The Importance Of Humanism In Greek Free Standing Sculpture

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Humanism in Greek Free Standing Sculpture
Humanism is the outlook or system of thought attaching prime importance to human rather than divine or supernatural matters (Oxford Dictionaries). Humanism is a philosophy in which human dignity and human value are most important. Humanism began in Greece around the 5th century BCE with the philosopher Protagoras. Protagoras once stated “Man is the measure of all things” he believed that man should set the standard as opposed to gods. Humanism to the Greeks was a way of life, they valued people above everything else. According to an article for About Religion, Austin Cline said in regards to humanism in ancient Greece that “it valued humanity in that it placed human beings at the center of moral and
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in. Early Greek Humanism). In Greece athletes competed in the nude, which makes sense with all the importance they placed on the natural body. According to Sayre “The physically fit male not only won accolades in athletic contests, he also represented the conditioning and strength of the military forces of a particular polis.” (qtd. in Sayre) This interest in the beauty of the human body led to the desire to create more realistic looking sculptures. Before humanism free standing sculpture was still very rigid and unnatural. The first kouros still resembled ancient Egyptian sculpture. The arms are to the side with his left foot forward, though both heels remain on the ground. Humanism in Greece led to many changes in the art world. Sayre stated “We see more change between the first kouros and the second, a span of just 75 years, than between the first kouros and its Egyptian ancestors, created over 2000 years earlier.” The second kouros showed more naturalistic features such as more developed muscles and natural …show more content…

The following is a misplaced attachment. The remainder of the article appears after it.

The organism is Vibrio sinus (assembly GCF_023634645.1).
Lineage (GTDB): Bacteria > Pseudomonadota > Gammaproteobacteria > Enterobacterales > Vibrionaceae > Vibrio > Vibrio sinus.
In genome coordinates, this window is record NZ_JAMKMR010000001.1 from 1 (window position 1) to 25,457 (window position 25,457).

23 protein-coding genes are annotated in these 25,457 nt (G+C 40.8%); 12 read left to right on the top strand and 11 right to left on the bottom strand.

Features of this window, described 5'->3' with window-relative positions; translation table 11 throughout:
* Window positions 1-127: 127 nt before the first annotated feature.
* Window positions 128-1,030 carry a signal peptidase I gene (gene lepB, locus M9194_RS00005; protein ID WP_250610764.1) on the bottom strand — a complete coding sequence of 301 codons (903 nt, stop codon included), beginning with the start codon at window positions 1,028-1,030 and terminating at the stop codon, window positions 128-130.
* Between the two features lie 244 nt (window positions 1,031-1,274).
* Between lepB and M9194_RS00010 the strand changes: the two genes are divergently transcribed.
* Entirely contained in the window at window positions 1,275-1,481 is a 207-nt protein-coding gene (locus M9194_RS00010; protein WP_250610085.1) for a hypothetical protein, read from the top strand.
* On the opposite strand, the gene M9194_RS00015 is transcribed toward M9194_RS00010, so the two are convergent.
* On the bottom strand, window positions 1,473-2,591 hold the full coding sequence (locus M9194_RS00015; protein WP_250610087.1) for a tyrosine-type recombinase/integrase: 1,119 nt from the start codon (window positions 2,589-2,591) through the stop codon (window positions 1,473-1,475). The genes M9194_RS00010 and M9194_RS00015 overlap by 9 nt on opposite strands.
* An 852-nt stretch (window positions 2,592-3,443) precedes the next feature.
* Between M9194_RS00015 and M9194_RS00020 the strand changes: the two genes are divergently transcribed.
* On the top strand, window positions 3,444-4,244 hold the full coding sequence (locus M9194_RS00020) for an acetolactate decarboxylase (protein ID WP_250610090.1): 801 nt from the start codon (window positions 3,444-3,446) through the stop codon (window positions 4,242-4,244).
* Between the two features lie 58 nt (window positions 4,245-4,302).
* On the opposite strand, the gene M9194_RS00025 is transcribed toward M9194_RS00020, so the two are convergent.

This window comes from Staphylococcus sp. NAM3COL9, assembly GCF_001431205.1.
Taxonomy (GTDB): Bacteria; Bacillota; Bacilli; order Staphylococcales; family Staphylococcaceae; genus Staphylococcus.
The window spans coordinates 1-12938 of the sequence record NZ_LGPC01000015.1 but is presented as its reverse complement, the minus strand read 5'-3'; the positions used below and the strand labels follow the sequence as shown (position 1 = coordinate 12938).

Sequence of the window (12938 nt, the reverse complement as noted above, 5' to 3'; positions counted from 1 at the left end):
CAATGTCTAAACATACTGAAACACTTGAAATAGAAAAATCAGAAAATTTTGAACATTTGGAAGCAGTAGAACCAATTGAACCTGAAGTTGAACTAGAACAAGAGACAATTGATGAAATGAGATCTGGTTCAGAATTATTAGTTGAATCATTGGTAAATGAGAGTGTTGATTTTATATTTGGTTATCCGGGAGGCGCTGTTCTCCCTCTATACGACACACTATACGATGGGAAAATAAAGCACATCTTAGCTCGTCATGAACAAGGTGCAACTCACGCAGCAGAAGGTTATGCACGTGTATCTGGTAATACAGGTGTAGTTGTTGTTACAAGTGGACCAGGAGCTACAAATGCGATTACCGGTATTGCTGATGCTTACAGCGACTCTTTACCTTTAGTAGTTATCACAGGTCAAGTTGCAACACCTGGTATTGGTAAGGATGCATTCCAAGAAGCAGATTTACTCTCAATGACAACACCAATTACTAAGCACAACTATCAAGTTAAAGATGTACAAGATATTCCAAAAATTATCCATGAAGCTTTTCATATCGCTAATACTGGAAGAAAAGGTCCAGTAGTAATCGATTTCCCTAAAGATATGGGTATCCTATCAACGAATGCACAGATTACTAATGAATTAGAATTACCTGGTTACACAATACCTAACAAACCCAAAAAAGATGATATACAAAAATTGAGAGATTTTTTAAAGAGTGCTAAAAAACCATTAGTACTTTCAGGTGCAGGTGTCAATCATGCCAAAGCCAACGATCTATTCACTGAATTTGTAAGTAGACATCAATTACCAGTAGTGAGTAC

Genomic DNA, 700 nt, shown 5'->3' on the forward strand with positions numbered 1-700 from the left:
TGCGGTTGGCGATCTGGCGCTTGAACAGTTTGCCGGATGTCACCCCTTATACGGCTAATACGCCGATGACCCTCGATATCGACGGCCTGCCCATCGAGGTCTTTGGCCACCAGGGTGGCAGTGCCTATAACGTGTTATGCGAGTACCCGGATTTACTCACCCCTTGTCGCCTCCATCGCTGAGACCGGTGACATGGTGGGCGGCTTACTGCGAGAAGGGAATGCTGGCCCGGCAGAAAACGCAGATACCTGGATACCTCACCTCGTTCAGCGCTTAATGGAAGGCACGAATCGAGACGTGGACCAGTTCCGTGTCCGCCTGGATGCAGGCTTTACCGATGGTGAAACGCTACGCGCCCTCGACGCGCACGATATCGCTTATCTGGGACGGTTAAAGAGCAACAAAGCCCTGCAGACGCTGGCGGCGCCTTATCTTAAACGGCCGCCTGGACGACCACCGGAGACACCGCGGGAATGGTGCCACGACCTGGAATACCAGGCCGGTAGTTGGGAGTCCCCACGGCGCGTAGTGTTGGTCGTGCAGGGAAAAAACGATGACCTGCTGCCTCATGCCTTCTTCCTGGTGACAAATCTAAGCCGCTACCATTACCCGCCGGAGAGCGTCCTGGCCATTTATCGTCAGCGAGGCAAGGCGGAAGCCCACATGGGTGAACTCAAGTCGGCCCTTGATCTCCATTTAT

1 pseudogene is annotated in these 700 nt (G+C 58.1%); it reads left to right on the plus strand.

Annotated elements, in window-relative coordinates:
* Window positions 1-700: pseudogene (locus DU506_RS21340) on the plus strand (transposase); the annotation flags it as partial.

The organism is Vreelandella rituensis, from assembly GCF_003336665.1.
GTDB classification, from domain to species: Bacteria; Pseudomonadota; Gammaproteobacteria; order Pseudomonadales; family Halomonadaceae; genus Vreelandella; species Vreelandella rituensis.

What makes the Diskobolos so impressive is the realism of the sculpture. The artist was able to depict movement in a stationary sculpture. All of the muscles are so defined and tense showing the potential for movement. Rather than exaggerating some of the muscles like one would think, the proportions in The Diskobolos are surprisingly natural. In the Online Museum of Greek Art and Archaeology it states “The discus thrower is exemplifying perfect technique, which allows the viewer to conclude that the throw will be successful. The idealized human form and implication of success in the statue can be seen as an illustration of humanism” (qtd. in Online Museum of Greek Art & Archaeology).The Diskobolos represents humanism in every area from how it looks to how it is perceived.
Humanism in Classical Greece was the philosophy that human life and mankind were above all. With this philosophy came changes in all aspects of Greek culture including sculpture. More realistic and lifelike sculptures were developed. The Kritios Boy and The Diskobolos are perfect examples of Humanism in Classical Greece. The Kritios Boy represented humanism with its natural position and form. The Diskobolos reflects humanism with is realist proportions and defined musculature. Their naturalistic features and idealistic human form perfectly represent humanism and the humanistic culture of the

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